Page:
Fanny Brawne's letter to Fanny Keats, 13 December 1821

Before he parted from Fanny Brawne and left Wentworth Place, Keats asked her to write to his sister, Fanny Keats. They began a correspondence of 31 letters over a four-year period.  

Fanny Brawne wrote this letter on 13 December 1821. She discusses her Christmas plans and makes reference to ‘three years ago’ at Christmas, which was ‘the happiest day I had ever then spent’ - this was the day she got engaged to John Keats.

This extract is read by Darcy Keeble Watson, for the #Keats200 bicentenary programme.

Thursday Dec. 13th

My dear Fanny

  before I began to write I thought I had a great deal to say to you and now I cannot recollect a word of any thing of consequence. You will find by the register I enclose that you are but 18, for which I am very sorry but the register will always be of use particularly when you are of age to show Mr Abbey as without so good an evidence he might doubt your word – I like Mrs Abbey's attempts the other day to make you but seventeen – a worthless old woman. You will see that I have not forgotten the story she told me – I saw Mrs Henderson yesterday but quite forgot to ask her about it – I dined with Mrs Dilke a day or two after I saw you. She asked whether you were in town but luckily never inquired whether I had seen you yet so I equivocated which you know is much the same as telling a story at once and said I did not mean to call on you at present for fear the Abbey's should think I came too often, true enough.  

  We dine with them on Christmas day which is like most people's Christmas day's melancholy enough. What must yours be? I ask that question in no exultation. I cannot think it will be much worse than mine for I have to remember that three years ago was the happiest day I had ever then spent, but I will not touch on such subjects for there are much better times and ways to remember them – I think you will like the great part of the Indicator I sent you – there are two pieces of poetry in it signed Caviare, by your brother. I never open it for he is connected with every page –

  Tuesday Decbr 18th. When I had written so far I was called away and have never been able to finish till today – I was at a party last night the first real party I have been to this year – You would have laughed had you seen me dressed out in my cap &c – I did feel a little queer – I have not written to Mr. Wylie nor am I sure that I shall ever summon courage to do so – But you have no right to blame me for a little modesty, so dont feel disappointed if you never get the picture at all – To be sure it is very dishonest of him to keep it – I shall if I can find it, enclose you Mrs George's hair – and then you will not be able to accuse me of anything of the sort.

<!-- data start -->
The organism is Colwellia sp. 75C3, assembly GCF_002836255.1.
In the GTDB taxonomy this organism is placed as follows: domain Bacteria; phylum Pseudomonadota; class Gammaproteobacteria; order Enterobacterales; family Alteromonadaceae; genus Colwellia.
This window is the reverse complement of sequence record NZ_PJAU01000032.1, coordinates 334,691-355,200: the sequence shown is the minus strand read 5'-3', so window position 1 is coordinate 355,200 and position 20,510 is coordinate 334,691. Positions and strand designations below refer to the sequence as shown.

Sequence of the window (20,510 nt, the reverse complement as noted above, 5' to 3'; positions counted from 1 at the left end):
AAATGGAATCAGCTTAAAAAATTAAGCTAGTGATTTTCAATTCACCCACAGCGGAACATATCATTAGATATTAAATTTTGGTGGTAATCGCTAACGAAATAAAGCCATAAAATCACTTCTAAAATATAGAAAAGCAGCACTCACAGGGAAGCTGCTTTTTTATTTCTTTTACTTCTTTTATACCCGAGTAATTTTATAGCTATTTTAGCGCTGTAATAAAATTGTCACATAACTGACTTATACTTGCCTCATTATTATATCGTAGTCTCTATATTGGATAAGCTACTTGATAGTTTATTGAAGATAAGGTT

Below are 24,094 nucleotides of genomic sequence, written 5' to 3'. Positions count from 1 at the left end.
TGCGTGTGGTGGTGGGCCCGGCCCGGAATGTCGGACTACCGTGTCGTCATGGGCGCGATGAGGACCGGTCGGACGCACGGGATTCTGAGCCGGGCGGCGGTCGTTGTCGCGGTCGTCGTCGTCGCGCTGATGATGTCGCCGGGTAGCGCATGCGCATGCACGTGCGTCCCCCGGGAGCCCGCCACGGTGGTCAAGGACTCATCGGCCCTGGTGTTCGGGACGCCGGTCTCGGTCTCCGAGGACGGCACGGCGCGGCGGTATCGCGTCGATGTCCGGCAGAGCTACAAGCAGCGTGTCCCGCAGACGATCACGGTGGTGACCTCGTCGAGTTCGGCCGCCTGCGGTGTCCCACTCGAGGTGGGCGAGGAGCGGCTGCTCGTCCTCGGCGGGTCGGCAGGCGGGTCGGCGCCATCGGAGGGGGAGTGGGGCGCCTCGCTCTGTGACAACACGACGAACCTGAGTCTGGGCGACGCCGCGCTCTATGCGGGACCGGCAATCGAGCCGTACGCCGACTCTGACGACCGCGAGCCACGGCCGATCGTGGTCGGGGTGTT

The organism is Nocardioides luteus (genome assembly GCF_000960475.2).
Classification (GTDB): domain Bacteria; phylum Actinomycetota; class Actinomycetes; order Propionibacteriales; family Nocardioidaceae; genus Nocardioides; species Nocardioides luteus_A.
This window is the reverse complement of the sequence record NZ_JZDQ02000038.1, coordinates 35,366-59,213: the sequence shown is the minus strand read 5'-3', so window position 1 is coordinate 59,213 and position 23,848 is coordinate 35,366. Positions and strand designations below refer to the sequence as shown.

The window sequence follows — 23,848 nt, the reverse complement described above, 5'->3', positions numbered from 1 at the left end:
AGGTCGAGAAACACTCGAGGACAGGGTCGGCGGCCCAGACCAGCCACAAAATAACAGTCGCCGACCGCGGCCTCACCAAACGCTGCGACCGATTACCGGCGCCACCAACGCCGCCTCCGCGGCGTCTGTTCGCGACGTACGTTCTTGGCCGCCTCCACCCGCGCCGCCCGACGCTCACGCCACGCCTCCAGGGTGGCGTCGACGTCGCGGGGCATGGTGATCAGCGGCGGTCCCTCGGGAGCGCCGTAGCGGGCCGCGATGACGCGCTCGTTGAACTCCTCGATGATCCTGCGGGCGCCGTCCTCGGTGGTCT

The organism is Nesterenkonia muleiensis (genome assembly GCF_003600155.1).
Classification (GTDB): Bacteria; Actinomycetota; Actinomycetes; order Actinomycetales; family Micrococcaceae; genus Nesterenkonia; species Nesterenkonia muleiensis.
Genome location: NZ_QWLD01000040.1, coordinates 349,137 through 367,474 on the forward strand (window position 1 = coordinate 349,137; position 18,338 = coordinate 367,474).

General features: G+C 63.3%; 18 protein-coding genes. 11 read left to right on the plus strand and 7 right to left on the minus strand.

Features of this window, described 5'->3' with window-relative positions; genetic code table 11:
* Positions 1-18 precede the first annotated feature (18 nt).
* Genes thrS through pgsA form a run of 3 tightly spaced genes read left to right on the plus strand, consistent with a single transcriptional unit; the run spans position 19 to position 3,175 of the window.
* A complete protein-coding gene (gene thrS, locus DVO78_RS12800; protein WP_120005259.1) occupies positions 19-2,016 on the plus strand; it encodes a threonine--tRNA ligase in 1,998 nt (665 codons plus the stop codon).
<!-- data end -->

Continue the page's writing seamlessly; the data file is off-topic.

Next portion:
I remain my dear Fanny  

  Yours most affectionately F. B.  

Finding it is impossible which coloured hair I liked best of the two curls tied together, and once flourishing on my fair head, I have sent both – they will serve to show you the mutability of all human things – though as different as possible they were cut off within a year of each other – how my hair must have changed for the better or worse – The oddest thing is the dark one was cut off first.

: Hampstead, 12 o’clock, De. 19. 1821. NN.

: For Miss Keats / No. 4. Pancras Lane / Cheapside –

Letter 15

Fanny Brawne’s letter to Fanny Keats, 13 December 1821, showing the address and postmark. Image courtesy of Keats House, City of London Corporation. K/MS/02/049.
A hand-written letter. The first page of Fanny Brawne’s letter to Fanny Keats of 13 December 1821.
Fanny Brawne’s letter to Fanny Keats, 13 December 1821, page 1.  Image courtesy of Keats House, City of London Corporation. K/MS/02/049. 

Read Fanny Brawne's previous letter written between 17 November and 12 December 1821.

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The Keats200 bicentenary is a celebration of Keats’s life, works and legacy, beginning in December 2018 through to February 2021 and beyond. It is led by three major partners – Keats House, Hampstead, The Keats Foundation and the Keats-Shelley Memorial Association – and is open to all individuals and organisations who have an interest in Keats or poetry. The bicentenary of Keats’s most productive years as a poet, and the period when he found inspiration, friendship and love, is an exciting opportunity to (re)discover and enjoy his works as well as engage with poetry and its ongoing relevance to us all today.

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